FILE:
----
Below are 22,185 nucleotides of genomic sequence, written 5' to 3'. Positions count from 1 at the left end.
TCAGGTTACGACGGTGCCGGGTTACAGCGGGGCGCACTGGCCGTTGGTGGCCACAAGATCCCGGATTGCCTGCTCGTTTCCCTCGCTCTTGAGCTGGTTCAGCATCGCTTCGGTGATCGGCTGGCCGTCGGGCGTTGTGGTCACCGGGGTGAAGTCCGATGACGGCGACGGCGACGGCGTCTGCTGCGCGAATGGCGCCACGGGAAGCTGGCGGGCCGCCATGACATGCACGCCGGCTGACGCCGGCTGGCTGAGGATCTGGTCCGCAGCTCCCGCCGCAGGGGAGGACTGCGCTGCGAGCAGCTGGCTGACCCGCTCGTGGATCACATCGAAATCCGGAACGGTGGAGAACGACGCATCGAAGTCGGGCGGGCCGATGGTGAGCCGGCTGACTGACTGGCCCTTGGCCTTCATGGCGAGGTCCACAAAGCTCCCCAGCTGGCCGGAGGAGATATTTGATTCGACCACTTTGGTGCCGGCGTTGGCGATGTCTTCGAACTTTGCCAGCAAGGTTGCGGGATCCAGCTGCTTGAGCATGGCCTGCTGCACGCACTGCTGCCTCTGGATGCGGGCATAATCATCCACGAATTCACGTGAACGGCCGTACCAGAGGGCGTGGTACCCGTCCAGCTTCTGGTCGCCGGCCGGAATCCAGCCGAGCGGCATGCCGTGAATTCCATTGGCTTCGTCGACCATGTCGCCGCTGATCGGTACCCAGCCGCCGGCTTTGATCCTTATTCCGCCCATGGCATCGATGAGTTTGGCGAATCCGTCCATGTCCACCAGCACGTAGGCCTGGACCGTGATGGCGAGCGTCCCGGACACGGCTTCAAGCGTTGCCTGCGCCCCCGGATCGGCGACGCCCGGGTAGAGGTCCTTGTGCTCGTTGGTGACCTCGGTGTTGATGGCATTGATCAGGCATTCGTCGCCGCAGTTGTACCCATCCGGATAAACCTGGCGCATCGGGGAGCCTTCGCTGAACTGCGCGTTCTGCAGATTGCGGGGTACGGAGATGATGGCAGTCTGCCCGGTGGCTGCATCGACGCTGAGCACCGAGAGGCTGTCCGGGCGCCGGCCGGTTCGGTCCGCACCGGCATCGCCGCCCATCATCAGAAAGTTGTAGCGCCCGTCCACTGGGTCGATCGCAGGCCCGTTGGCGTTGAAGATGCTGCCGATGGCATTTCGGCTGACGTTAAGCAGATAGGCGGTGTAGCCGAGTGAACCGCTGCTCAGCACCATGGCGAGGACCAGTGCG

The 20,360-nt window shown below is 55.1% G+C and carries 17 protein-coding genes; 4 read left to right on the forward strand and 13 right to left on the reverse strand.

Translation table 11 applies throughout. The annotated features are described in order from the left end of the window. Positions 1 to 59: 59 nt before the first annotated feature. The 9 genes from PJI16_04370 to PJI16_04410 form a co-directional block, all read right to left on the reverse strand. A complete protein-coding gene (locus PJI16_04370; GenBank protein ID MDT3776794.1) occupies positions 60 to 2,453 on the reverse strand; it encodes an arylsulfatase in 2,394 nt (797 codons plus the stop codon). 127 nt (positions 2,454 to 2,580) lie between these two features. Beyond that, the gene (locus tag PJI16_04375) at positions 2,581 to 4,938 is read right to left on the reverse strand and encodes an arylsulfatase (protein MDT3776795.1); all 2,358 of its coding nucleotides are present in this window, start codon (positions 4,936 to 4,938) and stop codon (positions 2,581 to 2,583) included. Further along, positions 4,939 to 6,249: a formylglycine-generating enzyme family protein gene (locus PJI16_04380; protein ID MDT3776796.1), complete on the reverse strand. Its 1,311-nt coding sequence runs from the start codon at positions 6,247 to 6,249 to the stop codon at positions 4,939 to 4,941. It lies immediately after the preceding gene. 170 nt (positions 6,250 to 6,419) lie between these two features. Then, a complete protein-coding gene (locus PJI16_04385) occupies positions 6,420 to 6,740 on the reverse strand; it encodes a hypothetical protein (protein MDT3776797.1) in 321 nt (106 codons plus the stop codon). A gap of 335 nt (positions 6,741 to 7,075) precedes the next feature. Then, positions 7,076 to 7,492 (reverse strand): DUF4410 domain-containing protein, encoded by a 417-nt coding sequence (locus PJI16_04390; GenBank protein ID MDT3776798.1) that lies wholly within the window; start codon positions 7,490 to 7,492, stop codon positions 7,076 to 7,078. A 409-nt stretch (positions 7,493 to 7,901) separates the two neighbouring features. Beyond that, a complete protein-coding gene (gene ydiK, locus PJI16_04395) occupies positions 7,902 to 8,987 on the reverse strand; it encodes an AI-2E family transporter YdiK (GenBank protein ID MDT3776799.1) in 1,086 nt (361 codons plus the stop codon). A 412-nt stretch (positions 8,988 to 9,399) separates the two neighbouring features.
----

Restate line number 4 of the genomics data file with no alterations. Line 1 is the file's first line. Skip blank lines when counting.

Translation table 11 applies throughout. The annotated features are described in order from the left end of the window. Positions 1 to 59: 59 nt before the first annotated feature. The 9 genes from PJI16_04370 to PJI16_04410 form a co-directional block, all read right to left on the reverse strand. A complete protein-coding gene (locus PJI16_04370; GenBank protein ID MDT3776794.1) occupies positions 60 to 2,453 on the reverse strand; it encodes an arylsulfatase in 2,394 nt (797 codons plus the stop codon). 127 nt (positions 2,454 to 2,580) lie between these two features. Beyond that, the gene (locus tag PJI16_04375) at positions 2,581 to 4,938 is read right to left on the reverse strand and encodes an arylsulfatase (protein MDT3776795.1); all 2,358 of its coding nucleotides are present in this window, start codon (positions 4,936 to 4,938) and stop codon (positions 2,581 to 2,583) included. Further along, positions 4,939 to 6,249: a formylglycine-generating enzyme family protein gene (locus PJI16_04380; protein ID MDT3776796.1), complete on the reverse strand. Its 1,311-nt coding sequence runs from the start codon at positions 6,247 to 6,249 to the stop codon at positions 4,939 to 4,941. It lies immediately after the preceding gene. 170 nt (positions 6,250 to 6,419) lie between these two features. Then, a complete protein-coding gene (locus PJI16_04385) occupies positions 6,420 to 6,740 on the reverse strand; it encodes a hypothetical protein (protein MDT3776797.1) in 321 nt (106 codons plus the stop codon). A gap of 335 nt (positions 6,741 to 7,075) precedes the next feature. Then, positions 7,076 to 7,492 (reverse strand): DUF4410 domain-containing protein, encoded by a 417-nt coding sequence (locus PJI16_04390; GenBank protein ID MDT3776798.1) that lies wholly within the window; start codon positions 7,490 to 7,492, stop codon positions 7,076 to 7,078. A 409-nt stretch (positions 7,493 to 7,901) separates the two neighbouring features. Beyond that, a complete protein-coding gene (gene ydiK, locus PJI16_04395) occupies positions 7,902 to 8,987 on the reverse strand; it encodes an AI-2E family transporter YdiK (GenBank protein ID MDT3776799.1) in 1,086 nt (361 codons plus the stop codon). A 412-nt stretch (positions 8,988 to 9,399) separates the two neighbouring features.